Accusations flew that the song glossed over serious problems. [Here’s what] “Armstrong said as he introduced a live performance of the song – words which are best read with his gravelly delivery in mind…‘Some of you young folks been saying to me: “Hey, Pops – what do you mean, what a wonderful world? How about all them wars all over the place, you call them wonderful?” But how about listening to old Pops for a minute? Seems to me it ain’t the world that’s so bad but what we’re doing to it, and all I’m saying is: see what a wonderful world it would be if only we’d give it a chance.”[4]

Which is it?  Does the song gloss over real problems or does Armstrong sing about something real?  A similar question could be asked about the additional faith that the disciples are demanding from Jesus.  Does faith gloss over real problems or by faith are we proclaiming something real?  As a preacher and a pastor, this kind of question is regularly posed to me from people in all kind of situations.  I hear a lot about why faith is difficult for people.  And I wonder if, like the disciples in the Bible story from Luke, our ideas and questions about faith are generated from a misleading premise.

Just before the Bible verses in Luke we hear today, Jesus challenges his followers to see and help people who suffer, to not cause other people to stumble in their faith, and to forgive and forgive and forgive again.[5]   Then we get to the apostles pleading for more faith, literally in the Greek “add faith to us!”[6]  Who can blame them?  Jesus raises the bar high on discipleship telling them to relieve deep suffering, give away money and possessions, and forgive each other.  A bit more faith to get these things done would be awesome!  Most of us would like a heap more faith if it actually worked that way.

The apostles plead for more faith as a group – “Increase our faith!”  They ask as a group.  This is unfamiliar ground for most of us.  We tend to think of faith as an individual rather than a group thing.  In an individual way, I can wonder if I have any faith or enough faith or certain faith. I can analyze faith as an equation, that faith = proof + certainty.  This is a misleading premise for faith.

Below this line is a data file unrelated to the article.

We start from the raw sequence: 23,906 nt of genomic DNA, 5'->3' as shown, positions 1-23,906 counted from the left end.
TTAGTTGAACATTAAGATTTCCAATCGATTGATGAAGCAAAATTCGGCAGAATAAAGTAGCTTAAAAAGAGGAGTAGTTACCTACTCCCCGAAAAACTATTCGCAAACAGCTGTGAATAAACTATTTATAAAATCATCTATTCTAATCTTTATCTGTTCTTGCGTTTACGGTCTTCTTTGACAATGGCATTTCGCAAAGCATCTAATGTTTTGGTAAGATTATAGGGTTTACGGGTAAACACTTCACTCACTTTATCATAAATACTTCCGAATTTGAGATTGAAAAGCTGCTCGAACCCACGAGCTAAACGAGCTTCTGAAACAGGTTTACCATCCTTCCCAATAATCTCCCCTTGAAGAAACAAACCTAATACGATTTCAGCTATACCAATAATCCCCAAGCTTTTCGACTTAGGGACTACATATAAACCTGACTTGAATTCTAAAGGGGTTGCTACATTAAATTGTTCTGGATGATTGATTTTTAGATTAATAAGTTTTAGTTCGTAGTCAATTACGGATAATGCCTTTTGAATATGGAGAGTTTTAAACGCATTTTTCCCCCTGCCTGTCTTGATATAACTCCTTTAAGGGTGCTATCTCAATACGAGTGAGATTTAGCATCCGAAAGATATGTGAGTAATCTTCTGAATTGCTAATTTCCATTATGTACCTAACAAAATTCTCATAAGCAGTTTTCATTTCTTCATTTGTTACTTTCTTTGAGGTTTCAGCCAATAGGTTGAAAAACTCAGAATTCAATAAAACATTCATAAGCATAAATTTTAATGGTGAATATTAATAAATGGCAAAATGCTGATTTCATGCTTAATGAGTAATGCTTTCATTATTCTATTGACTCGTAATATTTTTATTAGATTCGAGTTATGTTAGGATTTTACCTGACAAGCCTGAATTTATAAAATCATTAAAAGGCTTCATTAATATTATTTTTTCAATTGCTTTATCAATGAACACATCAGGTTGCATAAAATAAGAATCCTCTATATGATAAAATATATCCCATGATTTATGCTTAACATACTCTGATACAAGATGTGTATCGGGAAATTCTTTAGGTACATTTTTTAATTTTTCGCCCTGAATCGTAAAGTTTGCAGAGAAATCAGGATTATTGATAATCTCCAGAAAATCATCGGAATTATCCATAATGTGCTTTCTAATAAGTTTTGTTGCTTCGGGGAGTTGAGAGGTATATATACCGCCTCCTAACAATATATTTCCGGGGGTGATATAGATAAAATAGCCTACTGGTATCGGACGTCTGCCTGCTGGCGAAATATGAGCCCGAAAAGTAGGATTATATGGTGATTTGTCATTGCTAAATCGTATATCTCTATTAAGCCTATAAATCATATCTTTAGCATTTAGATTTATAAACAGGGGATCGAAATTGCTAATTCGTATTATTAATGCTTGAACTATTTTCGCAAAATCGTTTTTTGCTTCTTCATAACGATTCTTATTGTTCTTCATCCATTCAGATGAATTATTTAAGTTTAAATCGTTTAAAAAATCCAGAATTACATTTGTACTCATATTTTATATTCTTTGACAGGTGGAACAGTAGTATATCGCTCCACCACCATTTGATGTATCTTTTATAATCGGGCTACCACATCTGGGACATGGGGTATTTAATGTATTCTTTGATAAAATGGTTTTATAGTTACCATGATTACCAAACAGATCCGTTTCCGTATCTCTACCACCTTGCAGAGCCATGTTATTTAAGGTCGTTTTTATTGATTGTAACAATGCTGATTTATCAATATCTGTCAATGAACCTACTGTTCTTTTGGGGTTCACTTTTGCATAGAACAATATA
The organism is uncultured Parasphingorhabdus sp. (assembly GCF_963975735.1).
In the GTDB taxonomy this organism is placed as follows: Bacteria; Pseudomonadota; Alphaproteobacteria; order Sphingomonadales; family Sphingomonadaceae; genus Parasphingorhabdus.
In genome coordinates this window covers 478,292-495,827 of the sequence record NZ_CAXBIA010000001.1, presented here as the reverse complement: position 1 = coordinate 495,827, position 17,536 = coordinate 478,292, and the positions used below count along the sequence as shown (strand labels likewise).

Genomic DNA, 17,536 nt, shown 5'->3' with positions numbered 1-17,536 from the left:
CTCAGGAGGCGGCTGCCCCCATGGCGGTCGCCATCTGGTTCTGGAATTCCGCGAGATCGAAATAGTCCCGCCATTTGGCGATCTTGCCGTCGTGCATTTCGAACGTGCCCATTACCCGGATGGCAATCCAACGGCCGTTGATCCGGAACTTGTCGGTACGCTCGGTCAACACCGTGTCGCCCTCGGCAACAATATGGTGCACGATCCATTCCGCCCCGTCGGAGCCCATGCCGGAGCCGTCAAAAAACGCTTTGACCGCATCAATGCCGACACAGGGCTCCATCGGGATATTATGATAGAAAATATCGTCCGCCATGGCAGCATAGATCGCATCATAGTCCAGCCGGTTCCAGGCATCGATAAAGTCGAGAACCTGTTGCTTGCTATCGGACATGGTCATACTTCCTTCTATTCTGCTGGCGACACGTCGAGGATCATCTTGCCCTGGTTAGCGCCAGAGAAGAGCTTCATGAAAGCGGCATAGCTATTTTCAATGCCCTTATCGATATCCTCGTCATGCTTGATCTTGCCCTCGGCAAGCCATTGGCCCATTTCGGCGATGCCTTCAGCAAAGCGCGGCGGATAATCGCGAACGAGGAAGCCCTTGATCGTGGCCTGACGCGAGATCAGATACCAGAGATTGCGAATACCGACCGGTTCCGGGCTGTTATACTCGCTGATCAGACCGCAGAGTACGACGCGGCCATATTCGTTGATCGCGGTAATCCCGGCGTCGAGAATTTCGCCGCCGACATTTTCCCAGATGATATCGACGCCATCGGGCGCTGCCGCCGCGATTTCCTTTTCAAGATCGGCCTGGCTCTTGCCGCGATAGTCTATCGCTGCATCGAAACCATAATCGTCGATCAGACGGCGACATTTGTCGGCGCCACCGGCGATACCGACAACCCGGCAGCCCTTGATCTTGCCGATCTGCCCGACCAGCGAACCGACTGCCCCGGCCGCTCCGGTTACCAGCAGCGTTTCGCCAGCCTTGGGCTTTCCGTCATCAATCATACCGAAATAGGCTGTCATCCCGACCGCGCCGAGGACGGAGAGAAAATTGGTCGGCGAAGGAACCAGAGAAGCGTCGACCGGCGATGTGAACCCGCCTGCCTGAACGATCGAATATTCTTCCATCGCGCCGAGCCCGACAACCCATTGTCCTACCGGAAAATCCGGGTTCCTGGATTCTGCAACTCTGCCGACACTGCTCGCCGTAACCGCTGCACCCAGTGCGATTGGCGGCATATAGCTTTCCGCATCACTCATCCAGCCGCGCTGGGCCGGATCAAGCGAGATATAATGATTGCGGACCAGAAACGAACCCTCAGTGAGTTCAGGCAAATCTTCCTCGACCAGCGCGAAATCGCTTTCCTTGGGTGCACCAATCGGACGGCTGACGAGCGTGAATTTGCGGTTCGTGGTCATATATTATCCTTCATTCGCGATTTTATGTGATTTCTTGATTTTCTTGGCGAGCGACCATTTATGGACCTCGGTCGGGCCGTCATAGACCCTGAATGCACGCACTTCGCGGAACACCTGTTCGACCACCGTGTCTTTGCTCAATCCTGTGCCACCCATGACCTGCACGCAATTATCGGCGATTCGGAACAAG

And this is the premise I used for faith when Rob and I were married. We even found a minister that would do the wedding without mentioning Jesus. At that point, I’d been out of the church upwards of ten years.  Faith in Jesus was something that didn’t compute. I couldn’t figure out why he computed for other people. In the following few years we baptized our two kids in Rob’s Lutheran tradition and we started going to church (a story for a different day).  Confusion reigned for me for a while as the preacher talked about a God who loves us through Jesus without condition – flawed, fragile, and messed up as we are.

It began to compute but it was an unfamiliar calculus.  The quick sum total was this…faith wasn’t about me.  Well, of course, it was in some ways.  In the ways I became more comfortable confessing to hurts I cause, real struggles of being human and screwing things up but still needing God’s love in the face of those flaws, that sin. And in the ways God’s good work in me is revealed.  Sinner and saint.  But more and more, faith became something about God, the people of God, and the wonderful world that God loves – claimed by faith rather making a claim about faith.

Being claimed by faith sounds like Habakkuk’s cries against violence and trusting in God’s faithfulness.[7]  Being claimed by faith names the living faith of ancestors like Timothy’s grandmother Lois and his mother Eunice.[8]  Being claimed by faith announces a wonderful world, created and sustained by God for all people.  At the same time, being claimed by faith tells the truth about suffering, our part in it and Jesus’ challenge to us to relieve suffering, prevent it when possible and be present with people when it’s not.

We remind each other that God’s faithfulness overflows in the grace given to us in Christ Jesus before the ages began.[9]  Not alone and wondering if each of our individual faith-o-meters are full enough.  Rather, as a group called the church living the faith that claims us through the cross of Christ and then frees us towards God and each other.  Living faith that is smaller than a mustard seed as signs of God’s love for each flawed and fragile person in this troubled and wonderful world.

 

[1] The Chapel at Red Rocks: http://www.chapelatredrocks.com/

[2] George Davis Weiss as “George Douglas” and Bob Theile, songwriters. “What a Wonderful World.” 1967. https://en.wikipedia.org/wiki/What_a_Wonderful_World

[3] This paragraph and the Louis Armstrong quote that follows are referenced from, “Smashed Hits: How Political is ‘What a Wonderful World?” published December 10, 2011 on BBCnews.com. http://www.bbc.com/news/magazine-16118157

[4] Ibid, BBC article above.

[5] In order: Luke 16:19-31 (challenge against indifference), Luke 17:1-2 (challenge to teach well), Luke 17:3-4 (forgive).